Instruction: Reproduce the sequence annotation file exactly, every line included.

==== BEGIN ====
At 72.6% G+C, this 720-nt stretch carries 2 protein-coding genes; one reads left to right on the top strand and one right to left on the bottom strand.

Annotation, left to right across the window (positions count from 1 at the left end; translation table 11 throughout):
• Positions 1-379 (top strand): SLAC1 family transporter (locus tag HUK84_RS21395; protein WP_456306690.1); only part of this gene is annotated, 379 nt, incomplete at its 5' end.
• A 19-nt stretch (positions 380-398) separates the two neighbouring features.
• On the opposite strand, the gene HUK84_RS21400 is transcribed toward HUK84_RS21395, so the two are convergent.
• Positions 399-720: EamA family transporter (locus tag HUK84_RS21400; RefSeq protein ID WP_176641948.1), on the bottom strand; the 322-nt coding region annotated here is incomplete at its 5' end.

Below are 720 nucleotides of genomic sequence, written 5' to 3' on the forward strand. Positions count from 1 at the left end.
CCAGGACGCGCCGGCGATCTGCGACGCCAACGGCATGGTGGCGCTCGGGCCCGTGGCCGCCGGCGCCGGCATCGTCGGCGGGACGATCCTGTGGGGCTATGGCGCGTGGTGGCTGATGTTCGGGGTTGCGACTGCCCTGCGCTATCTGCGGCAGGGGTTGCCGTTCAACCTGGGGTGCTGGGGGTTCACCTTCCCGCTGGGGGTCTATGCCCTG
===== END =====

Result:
At 72.6% G+C, this 720-nt stretch carries 2 protein-coding genes; one reads left to right on the top strand and one right to left on the bottom strand.

Annotation, left to right across the window (positions count from 1 at the left end; translation table 11 throughout):
• Positions 1-379 (top strand): SLAC1 family transporter (locus tag HUK84_RS21395; protein WP_456306690.1); only part of this gene is annotated, 379 nt, incomplete at its 5' end.
• A 19-nt stretch (positions 380-398) separates the two neighbouring features.
• On the opposite strand, the gene HUK84_RS21400 is transcribed toward HUK84_RS21395, so the two are convergent.
• Positions 399-720: EamA family transporter (locus tag HUK84_RS21400; RefSeq protein ID WP_176641948.1), on the bottom strand; the 322-nt coding region annotated here is incomplete at its 5' end.

Below are 720 nucleotides of genomic sequence, written 5' to 3' on the forward strand. Positions count from 1 at the left end.
CCAGGACGCGCCGGCGATCTGCGACGCCAACGGCATGGTGGCGCTCGGGCCCGTGGCCGCCGGCGCCGGCATCGTCGGCGGGACGATCCTGTGGGGCTATGGCGCGTGGTGGCTGATGTTCGGGGTTGCGACTGCCCTGCGCTATCTGCGGCAGGGGTTGCCGTTCAACCTGGGGTGCTGGGGGTTCACCTTCCCGCTGGGGGTCTATGCCCTG